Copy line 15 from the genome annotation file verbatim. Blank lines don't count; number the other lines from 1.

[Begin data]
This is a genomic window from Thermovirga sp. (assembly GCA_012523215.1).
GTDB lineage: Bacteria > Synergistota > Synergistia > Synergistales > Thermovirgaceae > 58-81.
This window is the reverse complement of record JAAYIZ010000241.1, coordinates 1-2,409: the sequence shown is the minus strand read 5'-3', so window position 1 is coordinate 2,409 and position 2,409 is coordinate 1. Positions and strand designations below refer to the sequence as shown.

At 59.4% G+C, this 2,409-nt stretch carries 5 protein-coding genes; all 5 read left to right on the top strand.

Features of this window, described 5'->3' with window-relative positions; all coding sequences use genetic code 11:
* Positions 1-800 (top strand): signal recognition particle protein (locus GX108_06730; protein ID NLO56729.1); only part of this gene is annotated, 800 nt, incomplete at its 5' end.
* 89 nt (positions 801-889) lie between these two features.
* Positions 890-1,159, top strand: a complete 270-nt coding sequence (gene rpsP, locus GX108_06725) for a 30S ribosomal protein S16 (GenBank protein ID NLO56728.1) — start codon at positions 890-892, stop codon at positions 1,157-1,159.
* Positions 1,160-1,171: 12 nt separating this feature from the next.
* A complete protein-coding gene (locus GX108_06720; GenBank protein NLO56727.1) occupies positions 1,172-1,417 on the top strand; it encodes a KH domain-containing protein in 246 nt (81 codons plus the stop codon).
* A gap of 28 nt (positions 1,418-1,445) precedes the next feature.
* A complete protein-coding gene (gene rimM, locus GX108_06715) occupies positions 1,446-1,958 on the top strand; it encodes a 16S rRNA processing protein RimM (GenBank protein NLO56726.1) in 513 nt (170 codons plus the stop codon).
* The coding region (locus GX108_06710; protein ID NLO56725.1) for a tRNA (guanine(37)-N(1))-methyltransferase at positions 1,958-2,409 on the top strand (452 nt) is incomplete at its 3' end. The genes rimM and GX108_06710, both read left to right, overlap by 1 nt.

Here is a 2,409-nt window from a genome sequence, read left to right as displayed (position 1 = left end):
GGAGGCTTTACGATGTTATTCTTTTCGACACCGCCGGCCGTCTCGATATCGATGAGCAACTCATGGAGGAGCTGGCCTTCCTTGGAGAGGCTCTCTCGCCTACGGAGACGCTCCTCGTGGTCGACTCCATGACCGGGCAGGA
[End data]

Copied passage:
GGAGGCTTTACGATGTTATTCTTTTCGACACCGCCGGCCGTCTCGATATCGATGAGCAACTCATGGAGGAGCTGGCCTTCCTTGGAGAGGCTCTCTCGCCTACGGAGACGCTCCTCGTGGTCGACTCCATGACCGGGCAGGA